According to a recent global CX research study by NICE inContact, 62% of contact centre leaders reported that the coronavirus crisis generated a significant increase in digital interactions, with 46% seeing an upturn in self-service as customers tried to defer mortgage or credit card payments, cancel airline bookings, or locate missing shopping orders.
In a post-COVID-19 world, delivering digital-first experiences will be a must have. Because the pandemic has helped to create truly omni-digital customers who want to conduct their entire journey with a business online. In 2021, organisations will need to adapt quickly to the demands of customers who increasingly expect to encounter convenience, ease and ‘basic’ digital capabilities whenever they need to communicate or interact with a brand.
4. Work from Anywhere – It’s the Future
When the coronavirus outbreak first hit, many organisations had to pivot at speed to a remote-based model to keep agents safe and maintain business-as-usual operations. For smart companies, that meant replicating the contact centre technology environment at home. That included providing systems with secure environments to agents, so they could transact with confidence and maintain the privacy of sensitive customer data and payment information.
With work from home measures set to endure for months to come, addressing key regulatory and compliance issues will be key for organisations that want flexible working options that will enable the workforce to supportperiods of peak demand – or extend customer value by offering ‘round the clock’ service.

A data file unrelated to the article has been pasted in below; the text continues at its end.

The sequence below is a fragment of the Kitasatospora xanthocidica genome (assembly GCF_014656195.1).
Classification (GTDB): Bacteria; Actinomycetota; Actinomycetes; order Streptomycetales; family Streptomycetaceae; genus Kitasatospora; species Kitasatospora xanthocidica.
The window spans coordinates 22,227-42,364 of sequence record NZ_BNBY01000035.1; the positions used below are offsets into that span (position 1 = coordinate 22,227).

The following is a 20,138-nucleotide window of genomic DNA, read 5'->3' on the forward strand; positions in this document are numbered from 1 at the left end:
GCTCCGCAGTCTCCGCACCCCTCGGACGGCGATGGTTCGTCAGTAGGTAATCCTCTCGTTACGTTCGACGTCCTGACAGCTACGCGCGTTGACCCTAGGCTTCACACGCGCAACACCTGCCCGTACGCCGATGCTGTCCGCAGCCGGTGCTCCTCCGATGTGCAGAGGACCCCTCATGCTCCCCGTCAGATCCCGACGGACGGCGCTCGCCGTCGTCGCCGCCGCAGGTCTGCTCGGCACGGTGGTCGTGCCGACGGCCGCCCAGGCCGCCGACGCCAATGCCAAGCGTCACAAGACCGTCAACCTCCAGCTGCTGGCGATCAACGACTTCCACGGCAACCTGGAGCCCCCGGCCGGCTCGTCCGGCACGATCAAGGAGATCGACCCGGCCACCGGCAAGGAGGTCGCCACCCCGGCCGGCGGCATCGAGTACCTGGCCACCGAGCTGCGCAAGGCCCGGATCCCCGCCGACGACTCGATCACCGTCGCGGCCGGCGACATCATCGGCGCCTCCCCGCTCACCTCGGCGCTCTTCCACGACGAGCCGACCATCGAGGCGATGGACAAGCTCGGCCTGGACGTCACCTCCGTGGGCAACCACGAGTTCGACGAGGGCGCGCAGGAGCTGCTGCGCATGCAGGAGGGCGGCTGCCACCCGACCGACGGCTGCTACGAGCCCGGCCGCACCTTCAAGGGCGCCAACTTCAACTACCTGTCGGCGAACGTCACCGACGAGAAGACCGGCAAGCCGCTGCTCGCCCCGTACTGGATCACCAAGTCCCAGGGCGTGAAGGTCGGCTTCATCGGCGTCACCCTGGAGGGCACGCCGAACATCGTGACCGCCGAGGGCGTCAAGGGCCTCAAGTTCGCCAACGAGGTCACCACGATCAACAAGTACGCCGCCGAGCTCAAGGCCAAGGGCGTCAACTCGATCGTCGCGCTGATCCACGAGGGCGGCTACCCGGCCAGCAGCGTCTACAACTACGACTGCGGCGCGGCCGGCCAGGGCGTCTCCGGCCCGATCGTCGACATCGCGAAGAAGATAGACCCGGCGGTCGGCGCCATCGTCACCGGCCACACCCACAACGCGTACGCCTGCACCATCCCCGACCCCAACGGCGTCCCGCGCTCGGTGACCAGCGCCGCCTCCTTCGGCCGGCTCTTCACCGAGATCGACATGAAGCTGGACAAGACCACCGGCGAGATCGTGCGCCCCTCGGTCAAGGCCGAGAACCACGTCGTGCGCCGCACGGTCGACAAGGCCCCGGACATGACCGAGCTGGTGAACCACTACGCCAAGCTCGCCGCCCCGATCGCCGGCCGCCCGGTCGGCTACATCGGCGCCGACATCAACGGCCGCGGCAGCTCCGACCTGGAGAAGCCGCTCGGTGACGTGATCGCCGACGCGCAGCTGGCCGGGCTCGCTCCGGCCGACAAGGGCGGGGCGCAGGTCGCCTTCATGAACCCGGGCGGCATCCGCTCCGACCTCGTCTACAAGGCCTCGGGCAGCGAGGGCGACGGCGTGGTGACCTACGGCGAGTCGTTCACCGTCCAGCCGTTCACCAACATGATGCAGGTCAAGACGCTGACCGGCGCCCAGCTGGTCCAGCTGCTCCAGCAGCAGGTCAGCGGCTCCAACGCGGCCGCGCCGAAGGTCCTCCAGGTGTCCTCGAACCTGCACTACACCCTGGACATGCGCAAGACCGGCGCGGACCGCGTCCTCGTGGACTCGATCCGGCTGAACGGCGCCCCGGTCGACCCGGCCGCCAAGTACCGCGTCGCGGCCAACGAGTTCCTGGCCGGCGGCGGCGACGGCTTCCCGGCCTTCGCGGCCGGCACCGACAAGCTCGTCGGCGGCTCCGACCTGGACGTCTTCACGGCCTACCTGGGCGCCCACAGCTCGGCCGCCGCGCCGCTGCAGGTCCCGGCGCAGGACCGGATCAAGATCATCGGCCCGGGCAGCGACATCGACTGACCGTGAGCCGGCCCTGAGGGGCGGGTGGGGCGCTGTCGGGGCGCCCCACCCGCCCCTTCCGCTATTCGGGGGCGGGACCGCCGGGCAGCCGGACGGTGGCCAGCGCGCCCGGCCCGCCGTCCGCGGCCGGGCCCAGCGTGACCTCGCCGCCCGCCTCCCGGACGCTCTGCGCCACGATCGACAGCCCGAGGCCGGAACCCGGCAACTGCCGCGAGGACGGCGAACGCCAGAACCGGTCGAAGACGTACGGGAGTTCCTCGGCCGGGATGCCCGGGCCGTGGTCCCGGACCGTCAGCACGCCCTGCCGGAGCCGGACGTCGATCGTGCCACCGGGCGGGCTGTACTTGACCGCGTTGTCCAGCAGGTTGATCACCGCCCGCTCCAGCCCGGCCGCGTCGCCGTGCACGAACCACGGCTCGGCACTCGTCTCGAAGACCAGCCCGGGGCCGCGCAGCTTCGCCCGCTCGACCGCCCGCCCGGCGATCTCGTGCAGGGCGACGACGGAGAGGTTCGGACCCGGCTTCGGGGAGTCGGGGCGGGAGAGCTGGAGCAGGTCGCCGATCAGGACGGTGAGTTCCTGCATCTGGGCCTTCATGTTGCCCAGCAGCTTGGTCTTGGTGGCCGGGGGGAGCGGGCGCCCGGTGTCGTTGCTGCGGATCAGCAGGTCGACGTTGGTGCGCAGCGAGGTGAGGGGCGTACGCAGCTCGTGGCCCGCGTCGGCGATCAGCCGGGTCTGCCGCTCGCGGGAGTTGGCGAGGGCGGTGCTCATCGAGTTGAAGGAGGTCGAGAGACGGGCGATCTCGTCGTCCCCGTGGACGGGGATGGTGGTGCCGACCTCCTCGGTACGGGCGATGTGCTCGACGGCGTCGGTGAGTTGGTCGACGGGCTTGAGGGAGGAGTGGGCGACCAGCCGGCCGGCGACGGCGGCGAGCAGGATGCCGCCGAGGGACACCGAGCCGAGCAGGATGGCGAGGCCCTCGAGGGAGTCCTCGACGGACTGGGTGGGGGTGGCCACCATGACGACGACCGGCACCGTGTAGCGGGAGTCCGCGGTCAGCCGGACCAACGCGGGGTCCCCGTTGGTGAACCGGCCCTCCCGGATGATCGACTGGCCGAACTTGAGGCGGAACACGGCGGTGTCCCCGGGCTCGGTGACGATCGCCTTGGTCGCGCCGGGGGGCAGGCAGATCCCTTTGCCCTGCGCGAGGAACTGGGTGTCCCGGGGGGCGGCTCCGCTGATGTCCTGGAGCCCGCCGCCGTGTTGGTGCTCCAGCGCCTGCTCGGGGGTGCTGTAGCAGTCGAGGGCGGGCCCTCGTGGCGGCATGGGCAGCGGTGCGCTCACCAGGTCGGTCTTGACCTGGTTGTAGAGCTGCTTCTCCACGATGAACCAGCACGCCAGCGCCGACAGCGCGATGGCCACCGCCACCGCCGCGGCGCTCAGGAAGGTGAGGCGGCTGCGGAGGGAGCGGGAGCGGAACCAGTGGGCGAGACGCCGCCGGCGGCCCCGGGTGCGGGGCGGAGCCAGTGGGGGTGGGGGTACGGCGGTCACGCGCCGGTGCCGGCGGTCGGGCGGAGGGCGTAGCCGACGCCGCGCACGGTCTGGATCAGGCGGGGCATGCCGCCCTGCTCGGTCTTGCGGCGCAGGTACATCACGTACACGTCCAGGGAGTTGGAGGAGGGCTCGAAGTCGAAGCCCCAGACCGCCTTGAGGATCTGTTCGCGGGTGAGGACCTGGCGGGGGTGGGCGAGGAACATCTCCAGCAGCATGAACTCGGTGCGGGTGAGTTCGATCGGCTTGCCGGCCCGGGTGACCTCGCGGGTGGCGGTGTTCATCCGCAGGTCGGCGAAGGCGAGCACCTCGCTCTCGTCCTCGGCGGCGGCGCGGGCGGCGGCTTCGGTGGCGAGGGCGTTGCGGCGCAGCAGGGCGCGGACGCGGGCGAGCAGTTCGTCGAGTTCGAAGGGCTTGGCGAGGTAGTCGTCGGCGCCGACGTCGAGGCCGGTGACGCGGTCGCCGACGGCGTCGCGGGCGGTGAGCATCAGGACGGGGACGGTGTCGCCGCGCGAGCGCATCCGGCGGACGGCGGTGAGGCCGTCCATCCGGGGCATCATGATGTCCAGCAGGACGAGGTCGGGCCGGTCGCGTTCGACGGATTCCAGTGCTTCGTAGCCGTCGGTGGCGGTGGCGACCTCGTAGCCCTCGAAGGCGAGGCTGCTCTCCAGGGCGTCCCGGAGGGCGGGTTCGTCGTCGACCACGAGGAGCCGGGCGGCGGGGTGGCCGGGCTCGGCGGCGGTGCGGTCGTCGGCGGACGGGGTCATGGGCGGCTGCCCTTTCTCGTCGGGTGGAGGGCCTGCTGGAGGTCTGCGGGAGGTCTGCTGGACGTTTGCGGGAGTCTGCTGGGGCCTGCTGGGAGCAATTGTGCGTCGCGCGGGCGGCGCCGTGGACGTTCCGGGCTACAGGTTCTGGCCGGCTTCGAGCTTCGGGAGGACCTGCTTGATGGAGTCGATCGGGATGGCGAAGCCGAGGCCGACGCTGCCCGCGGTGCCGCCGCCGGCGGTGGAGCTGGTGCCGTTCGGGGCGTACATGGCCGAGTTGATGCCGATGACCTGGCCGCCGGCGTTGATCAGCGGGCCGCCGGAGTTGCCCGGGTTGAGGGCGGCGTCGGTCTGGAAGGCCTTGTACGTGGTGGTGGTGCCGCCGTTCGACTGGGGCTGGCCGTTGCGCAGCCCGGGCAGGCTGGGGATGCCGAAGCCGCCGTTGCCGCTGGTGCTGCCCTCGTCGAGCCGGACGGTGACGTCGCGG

5. Dealing with the Rise in Cybercrime
The increased digitalisation of customer interactions and increased reliance on remote access means that contact centres are now firmly in the sights of fraudsters.
Cutting-edge security measures such as voice verification, call forensics, and highly secure voice and payment channels are increasingly becoming a must-have. This comes especially as many agents are now working remotely, beyond the corporate perimeter, on personal smartphones or home PCs.
Organisations that take card payments are obliged to meet the Payment Card Industry Data Security Standard (PCI DSS) when it comes to securing cardholder data. For contact centre leaders that means addressing any areas of potential weakness and putting in place the necessary procedures and solutions that ensure agents and customers can be confident that they are fully protected.
6. On the Horizon – PCI DSS v4.0
Get ready for the release of a major update to PCI DSS. Due to be released in mid-2021, organisations will need to be poised and ready to implement the controls that ensure they are compliant with these new PCI DSS requirements.
The updated framework will cover everything from prevention practices for protecting against Account Testing Attacks to more stringent requirements in relation to the way cardholder data is stored and transmitted.
As ever, our expert advisors are on hand to help you navigate your payment compliance challenges as you evolve your contact centre operations to cope with changing customer demands.